Hard times come to gadget Mecca of Huaqiangbei

Sagging consumer demand and counterfeiters' failure to keep up has driven many dealers out of business in Shenzhen's famous tech district

PUBLISHED : Saturday, 08 December, 2012, 12:00am
UPDATED : Saturday, 08 December, 2012, 4:41am

Many avid consumers of the latest technology must have been shocked by recent reports of double-digit increases in vacancy rates for shops and offices in Shenzhen's Huaqiangbei commercial area - the mainland's best place to shop for electronics, digital products and hi-tech knock-offs.

Average rents in several commercial buildings in the area have halved in the past year as vacancy rates have hit close to 30 per cent, the Shenzhen Economic Daily reported.

Worries about Huaqiangbei's decline have spread quickly throughout the delta, especially among the digital product traders and manufacturers who made the place globally famous. Poor market demand, on the mainland as well as overseas, was mainly to blame for its plight, industry insiders said.

A boom in sales of branded smartphones has also led to tough times for the area's thousands of counterfeit mobile phone traders.

For the past two decades, Huaqiangbei - 1.45 square kilometres in the heart of Shenzhen - was the city's most prosperous area. The latest mobile phones - genuine, smuggled or knock-off - could be found there and shipped all over the world.

During its peak between 2009 and 2010, the area saw annual turnover top 120 billion yuan (HK$148 billion), the Shenzhen Economic Daily reported. In May 2010, monthly rent for a ground-floor shop rose to more than 3,000 yuan per square metre - at a time when the city's top luxury malls could only charge a few hundred yuan per square metre.

Things have changed. Rents in SEG Plaza, the big daddy of Huaqiangbei's commercial buildings, have fallen dramatically, from 300 yuan per square metre to 100 yuan, real estate agent Chen Jinquan said.

"I signed a two-year contract and paid 3,500 yuan per month for a counter of two square metres last year," said Wu Sheng , a trader of Nokia and Apple lookalike products at Mingtong Digital City. "The business became so bad this year. I had to sublet the counter at 3,000 yuan a month. It's just like a bad dream."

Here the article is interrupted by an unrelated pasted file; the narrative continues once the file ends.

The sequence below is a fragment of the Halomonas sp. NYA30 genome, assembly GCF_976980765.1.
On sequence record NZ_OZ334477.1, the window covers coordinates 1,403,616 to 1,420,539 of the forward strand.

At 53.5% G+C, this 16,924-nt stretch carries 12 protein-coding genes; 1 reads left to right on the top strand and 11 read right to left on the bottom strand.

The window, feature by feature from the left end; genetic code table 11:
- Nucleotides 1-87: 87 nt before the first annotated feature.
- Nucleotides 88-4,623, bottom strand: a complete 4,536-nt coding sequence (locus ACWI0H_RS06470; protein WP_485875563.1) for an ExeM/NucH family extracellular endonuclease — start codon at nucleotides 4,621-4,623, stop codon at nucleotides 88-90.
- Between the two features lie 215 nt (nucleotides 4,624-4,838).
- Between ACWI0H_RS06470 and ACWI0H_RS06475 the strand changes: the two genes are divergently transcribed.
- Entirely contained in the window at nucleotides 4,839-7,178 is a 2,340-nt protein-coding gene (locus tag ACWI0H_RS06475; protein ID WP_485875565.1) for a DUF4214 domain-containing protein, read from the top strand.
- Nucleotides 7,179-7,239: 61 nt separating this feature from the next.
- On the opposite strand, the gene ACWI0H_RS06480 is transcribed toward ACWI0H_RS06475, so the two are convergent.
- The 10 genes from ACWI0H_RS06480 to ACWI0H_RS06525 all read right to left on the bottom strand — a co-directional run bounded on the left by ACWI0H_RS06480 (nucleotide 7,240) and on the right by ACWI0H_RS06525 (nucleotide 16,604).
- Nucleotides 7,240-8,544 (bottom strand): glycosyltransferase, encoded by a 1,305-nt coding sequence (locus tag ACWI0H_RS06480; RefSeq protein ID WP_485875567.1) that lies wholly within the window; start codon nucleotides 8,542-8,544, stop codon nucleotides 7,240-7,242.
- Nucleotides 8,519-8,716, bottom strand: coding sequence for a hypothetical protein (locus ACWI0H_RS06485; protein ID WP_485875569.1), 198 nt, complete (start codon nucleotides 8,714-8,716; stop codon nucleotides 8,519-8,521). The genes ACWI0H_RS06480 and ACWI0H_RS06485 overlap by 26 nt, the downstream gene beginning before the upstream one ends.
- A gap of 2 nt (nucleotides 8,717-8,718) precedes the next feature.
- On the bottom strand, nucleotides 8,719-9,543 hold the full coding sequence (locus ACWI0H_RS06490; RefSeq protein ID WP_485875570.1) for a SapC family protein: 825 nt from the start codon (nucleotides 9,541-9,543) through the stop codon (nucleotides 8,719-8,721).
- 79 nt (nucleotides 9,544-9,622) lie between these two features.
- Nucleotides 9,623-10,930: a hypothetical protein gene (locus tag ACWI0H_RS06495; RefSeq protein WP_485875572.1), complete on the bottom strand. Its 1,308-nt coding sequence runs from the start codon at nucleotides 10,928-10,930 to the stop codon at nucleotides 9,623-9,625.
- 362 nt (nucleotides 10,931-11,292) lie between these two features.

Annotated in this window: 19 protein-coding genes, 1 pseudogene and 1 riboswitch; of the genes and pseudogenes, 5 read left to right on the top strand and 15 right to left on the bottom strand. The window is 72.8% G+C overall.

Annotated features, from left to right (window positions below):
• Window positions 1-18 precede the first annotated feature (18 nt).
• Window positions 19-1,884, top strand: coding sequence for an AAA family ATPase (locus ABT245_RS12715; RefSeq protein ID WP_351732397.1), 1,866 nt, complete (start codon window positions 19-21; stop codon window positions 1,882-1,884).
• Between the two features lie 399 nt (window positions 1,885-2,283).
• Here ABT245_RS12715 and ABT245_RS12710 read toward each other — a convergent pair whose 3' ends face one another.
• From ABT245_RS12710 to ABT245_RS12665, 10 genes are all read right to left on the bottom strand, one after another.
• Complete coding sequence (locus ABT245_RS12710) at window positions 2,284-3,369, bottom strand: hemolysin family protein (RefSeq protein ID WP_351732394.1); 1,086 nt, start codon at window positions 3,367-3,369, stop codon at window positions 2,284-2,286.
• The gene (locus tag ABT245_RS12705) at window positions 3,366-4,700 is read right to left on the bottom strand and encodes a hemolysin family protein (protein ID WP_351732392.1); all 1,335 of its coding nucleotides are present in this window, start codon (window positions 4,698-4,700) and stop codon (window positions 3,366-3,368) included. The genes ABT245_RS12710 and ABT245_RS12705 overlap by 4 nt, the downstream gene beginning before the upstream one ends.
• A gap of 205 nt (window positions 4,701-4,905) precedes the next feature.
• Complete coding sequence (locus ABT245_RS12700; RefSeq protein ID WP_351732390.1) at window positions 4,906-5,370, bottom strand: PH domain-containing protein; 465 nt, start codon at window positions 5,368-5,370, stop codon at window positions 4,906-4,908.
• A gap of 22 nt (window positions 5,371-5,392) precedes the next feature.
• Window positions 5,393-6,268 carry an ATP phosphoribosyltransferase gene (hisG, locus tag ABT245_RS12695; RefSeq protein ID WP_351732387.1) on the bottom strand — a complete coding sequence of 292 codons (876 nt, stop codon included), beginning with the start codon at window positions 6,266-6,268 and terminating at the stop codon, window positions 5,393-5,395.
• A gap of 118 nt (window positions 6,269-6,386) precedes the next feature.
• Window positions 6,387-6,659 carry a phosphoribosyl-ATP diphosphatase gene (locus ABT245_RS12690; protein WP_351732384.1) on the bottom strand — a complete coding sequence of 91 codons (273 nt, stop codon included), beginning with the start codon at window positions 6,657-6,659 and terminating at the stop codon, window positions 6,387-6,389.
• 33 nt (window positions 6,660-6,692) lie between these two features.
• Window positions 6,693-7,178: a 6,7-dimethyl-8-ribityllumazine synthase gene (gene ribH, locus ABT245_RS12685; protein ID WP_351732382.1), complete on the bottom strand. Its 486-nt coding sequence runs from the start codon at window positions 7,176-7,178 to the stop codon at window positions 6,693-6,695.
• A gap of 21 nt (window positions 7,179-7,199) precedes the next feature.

Huaqiangbei's slide started last year, matching a decline in exports from the delta and falling sales for its factories.

"My business is declining day by day," said one woman who rents a counter at Mingtong Digital City. "Traders from the Middle East were all over Huaqiangbei before. Now they've just gone."

John Kou, a veteran consultant for Shenzhen's electronic industry, said more than 3,000 counterfeit mobile phone manufacturers and traders - a third of such outfits - had quit the market.

Since the early 2000s, Huaqiangbei has been the centre of the mainland's shanzhai industry, which churns out electronic goods that imitate well-known brands, mostly mobile phones, and reportedly employs 1.8 million people in the city.

"Before 2004, there were no counterfeit phones in the market," Kou said.

"Counterfeiting and off-brand knock-offs started to flourish in 2005 when MediaTek, a semiconductor design company from Taiwan, offered chips integrated with software, which makes counterfeit mobile production easy. The only other things needed are a battery and a cover to make a phone look like a Samsung or a Sony."

But the business has declined in the past few years because MediaTek's chips could not match the technical prowess of the latest smartphones.

"The copycat business will die away, unless MediaTek or other companies can replicate the high-end technology and sell it cheaply," Kou said.